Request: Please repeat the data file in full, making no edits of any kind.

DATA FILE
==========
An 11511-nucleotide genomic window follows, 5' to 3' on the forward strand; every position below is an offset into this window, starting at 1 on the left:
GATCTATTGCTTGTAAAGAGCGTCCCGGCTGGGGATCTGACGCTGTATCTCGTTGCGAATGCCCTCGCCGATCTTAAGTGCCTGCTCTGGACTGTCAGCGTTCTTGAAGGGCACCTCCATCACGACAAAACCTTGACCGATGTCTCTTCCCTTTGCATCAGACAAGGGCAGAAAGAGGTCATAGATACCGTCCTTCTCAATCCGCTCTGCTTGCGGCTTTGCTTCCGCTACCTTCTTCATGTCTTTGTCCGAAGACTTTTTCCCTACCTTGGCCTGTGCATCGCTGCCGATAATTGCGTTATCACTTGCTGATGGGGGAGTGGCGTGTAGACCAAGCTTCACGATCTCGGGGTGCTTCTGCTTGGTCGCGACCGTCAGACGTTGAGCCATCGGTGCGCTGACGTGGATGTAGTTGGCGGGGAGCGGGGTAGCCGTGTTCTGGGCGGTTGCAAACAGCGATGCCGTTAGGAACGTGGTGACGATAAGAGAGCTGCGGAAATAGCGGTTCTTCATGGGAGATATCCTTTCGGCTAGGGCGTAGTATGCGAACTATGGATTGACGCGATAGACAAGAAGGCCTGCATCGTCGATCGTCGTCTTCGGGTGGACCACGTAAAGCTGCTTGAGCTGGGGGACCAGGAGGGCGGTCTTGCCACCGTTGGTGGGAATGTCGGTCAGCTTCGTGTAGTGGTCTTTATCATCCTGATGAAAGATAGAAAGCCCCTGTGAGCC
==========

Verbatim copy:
An 11511-nucleotide genomic window follows, 5' to 3' on the forward strand; every position below is an offset into this window, starting at 1 on the left:
GATCTATTGCTTGTAAAGAGCGTCCCGGCTGGGGATCTGACGCTGTATCTCGTTGCGAATGCCCTCGCCGATCTTAAGTGCCTGCTCTGGACTGTCAGCGTTCTTGAAGGGCACCTCCATCACGACAAAACCTTGACCGATGTCTCTTCCCTTTGCATCAGACAAGGGCAGAAAGAGGTCATAGATACCGTCCTTCTCAATCCGCTCTGCTTGCGGCTTTGCTTCCGCTACCTTCTTCATGTCTTTGTCCGAAGACTTTTTCCCTACCTTGGCCTGTGCATCGCTGCCGATAATTGCGTTATCACTTGCTGATGGGGGAGTGGCGTGTAGACCAAGCTTCACGATCTCGGGGTGCTTCTGCTTGGTCGCGACCGTCAGACGTTGAGCCATCGGTGCGCTGACGTGGATGTAGTTGGCGGGGAGCGGGGTAGCCGTGTTCTGGGCGGTTGCAAACAGCGATGCCGTTAGGAACGTGGTGACGATAAGAGAGCTGCGGAAATAGCGGTTCTTCATGGGAGATATCCTTTCGGCTAGGGCGTAGTATGCGAACTATGGATTGACGCGATAGACAAGAAGGCCTGCATCGTCGATCGTCGTCTTCGGGTGGACCACGTAAAGCTGCTTGAGCTGGGGGACCAGGAGGGCGGTCTTGCCACCGTTGGTGGGAATGTCGGTCAGCTTCGTGTAGTGGTCTTTATCATCCTGATGAAAGATAGAAAGCCCCTGTGAGCC